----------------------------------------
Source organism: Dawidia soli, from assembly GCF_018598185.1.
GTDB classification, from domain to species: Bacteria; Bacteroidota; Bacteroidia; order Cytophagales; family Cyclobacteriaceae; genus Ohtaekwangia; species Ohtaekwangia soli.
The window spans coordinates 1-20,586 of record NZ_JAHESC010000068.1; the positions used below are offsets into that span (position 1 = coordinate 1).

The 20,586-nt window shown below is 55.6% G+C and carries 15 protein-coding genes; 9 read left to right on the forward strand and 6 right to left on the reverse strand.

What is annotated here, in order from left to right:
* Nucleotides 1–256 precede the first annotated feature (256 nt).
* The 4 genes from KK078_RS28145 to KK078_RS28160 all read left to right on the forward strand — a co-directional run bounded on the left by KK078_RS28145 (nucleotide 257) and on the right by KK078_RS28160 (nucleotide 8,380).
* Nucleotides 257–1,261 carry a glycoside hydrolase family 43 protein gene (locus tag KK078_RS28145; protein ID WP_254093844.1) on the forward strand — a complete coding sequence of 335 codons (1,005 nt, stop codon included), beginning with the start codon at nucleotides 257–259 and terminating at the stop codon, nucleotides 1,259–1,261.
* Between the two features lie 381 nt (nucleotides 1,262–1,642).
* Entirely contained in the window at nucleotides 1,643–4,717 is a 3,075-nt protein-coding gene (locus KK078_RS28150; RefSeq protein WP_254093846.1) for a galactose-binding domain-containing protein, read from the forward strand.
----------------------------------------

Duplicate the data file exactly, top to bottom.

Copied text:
Source organism: Dawidia soli, from assembly GCF_018598185.1.
GTDB classification, from domain to species: Bacteria; Bacteroidota; Bacteroidia; order Cytophagales; family Cyclobacteriaceae; genus Ohtaekwangia; species Ohtaekwangia soli.
The window spans coordinates 1-20,586 of record NZ_JAHESC010000068.1; the positions used below are offsets into that span (position 1 = coordinate 1).

The 20,586-nt window shown below is 55.6% G+C and carries 15 protein-coding genes; 9 read left to right on the forward strand and 6 right to left on the reverse strand.

What is annotated here, in order from left to right:
* Nucleotides 1–256 precede the first annotated feature (256 nt).
* The 4 genes from KK078_RS28145 to KK078_RS28160 all read left to right on the forward strand — a co-directional run bounded on the left by KK078_RS28145 (nucleotide 257) and on the right by KK078_RS28160 (nucleotide 8,380).
* Nucleotides 257–1,261 carry a glycoside hydrolase family 43 protein gene (locus tag KK078_RS28145; protein ID WP_254093844.1) on the forward strand — a complete coding sequence of 335 codons (1,005 nt, stop codon included), beginning with the start codon at nucleotides 257–259 and terminating at the stop codon, nucleotides 1,259–1,261.
* Between the two features lie 381 nt (nucleotides 1,262–1,642).
* Entirely contained in the window at nucleotides 1,643–4,717 is a 3,075-nt protein-coding gene (locus KK078_RS28150; RefSeq protein WP_254093846.1) for a galactose-binding domain-containing protein, read from the forward strand.